10 Harsh Realities GE Shareholders Will Have to Face From 2018 to 2020
Sometimes everything in the markets looks good on the surface. The Dow blew through 23,000 like a knife through butter, and the very preliminary views from this week are pointing to Dow 25,000 in 2018. And so far the economic numbers are recovering after two major hurricanes at the same time that earnings season is looking strong. Tax reform even has a better shot of coming after three decades.
Unfortunately, all this good news is not being felt universally. Investors who are overweight in General Electric Co. (NYSE: GE) are not getting to enjoy all of these great things happening in the U.S. economy and the rekindled global growth story.
24/7 Wall St. has covered General Electric’s earnings for years, and this week’s third-quarter earnings report that sank the stock was the worst post-recession report we have seen from any of the major conglomerates in years.
Now it’s time for shareholders to accept some realities that are likely to occur from 2018 through 2020. Some of these are issues outside of the company’s control, while other things addressed here likely have to happen for General Electric to prosper ahead.
Be advised that some of these things may be denied by GE’s new management. That doesn’t mean that they won’t occur, and it definitely does not mean that they should be ignored.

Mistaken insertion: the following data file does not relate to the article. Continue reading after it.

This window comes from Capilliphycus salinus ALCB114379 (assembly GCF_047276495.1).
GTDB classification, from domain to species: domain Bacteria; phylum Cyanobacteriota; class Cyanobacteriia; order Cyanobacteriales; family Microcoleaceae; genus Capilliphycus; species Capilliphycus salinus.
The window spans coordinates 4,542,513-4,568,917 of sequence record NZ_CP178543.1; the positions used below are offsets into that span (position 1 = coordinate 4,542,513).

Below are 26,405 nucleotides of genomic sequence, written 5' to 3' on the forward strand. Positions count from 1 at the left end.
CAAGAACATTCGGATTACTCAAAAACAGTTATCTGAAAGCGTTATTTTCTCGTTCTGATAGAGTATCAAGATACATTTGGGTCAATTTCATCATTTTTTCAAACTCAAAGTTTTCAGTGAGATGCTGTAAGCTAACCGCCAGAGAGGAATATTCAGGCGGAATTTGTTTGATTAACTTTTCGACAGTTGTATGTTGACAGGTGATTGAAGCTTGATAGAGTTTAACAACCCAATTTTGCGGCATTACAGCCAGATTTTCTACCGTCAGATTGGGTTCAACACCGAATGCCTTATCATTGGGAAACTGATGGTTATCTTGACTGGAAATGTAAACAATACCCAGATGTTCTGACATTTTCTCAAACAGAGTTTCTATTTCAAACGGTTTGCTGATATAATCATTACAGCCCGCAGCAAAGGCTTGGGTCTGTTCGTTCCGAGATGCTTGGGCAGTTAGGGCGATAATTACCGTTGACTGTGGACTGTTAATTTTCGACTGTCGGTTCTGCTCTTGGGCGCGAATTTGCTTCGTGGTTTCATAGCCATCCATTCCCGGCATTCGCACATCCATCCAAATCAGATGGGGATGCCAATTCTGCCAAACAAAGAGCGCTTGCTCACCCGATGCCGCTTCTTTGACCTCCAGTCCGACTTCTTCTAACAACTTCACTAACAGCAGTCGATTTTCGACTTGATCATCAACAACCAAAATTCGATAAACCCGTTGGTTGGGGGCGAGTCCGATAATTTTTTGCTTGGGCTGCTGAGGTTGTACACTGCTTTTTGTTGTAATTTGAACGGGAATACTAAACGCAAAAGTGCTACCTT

Also note that CEO John Flannery’s ultimate long-term views on the future of General Electric are not going to be showcased until November. That means long-term earnings per share guidance, its focus areas, its areas to be dumped or reduced. And everyone knows that goals and targets issues in one year may change handily throughout the business cycles ahead.
Here are 10 long-term issues that GE shareholders will have to consider for more than just the next few months or year.
1. Jeff Immelt and Prior Management Smearing
Whether this will come from the company itself or it will be made by analysts and the media remains to be seen. Jeff Immelt never had the halo around himself that Jack Welch did when he retired. Immelt took control of GE literally days before the 9/11 terror attacks in 2001, and that hamstrung his efforts to keep the company growing into what was already a very weak business climate and mild recession at the time.
Either way, Immelt and his prior team made many mistakes in buying assets high and dumping assets at what was proven to be low prices after the fact. If Immelt’s company jet habits have been leaked out, it seems fair to assume that Immelt’s tenure and the operations of Immelt’s top guard will have to keep taking some blame ahead.
2. Analysts Have to Adjust Their Price Targets Lower and Lower
When you get a situation of the sort that has been seen at GE in 2017, all those analysts with $33 and $35 targets that were late to lower them end up with the proverbial egg on their face. That means that GE’s analysts are likely not yet finished trimming their price targets. The consensus analyst target at the start of 2017 was $33.86 (versus a $31.60 share price at the time), and now that was down closer to $28 even before the earnings disappointment took GE to yet new 52-week lows.
Some analysts are going to say that there are many similarities between GE and IBM, and that means that a long-term growth strategy remains elusive. Other analysts may keep their Buy or Outperform ratings but will have to become more realistic on their price targets. If Buy and Outperform analyst ratings have implied total return expectations of 8% to 15% on most Dow and S&P 500 stocks, they can’t easily keep projecting 25% and 35% upside in GE.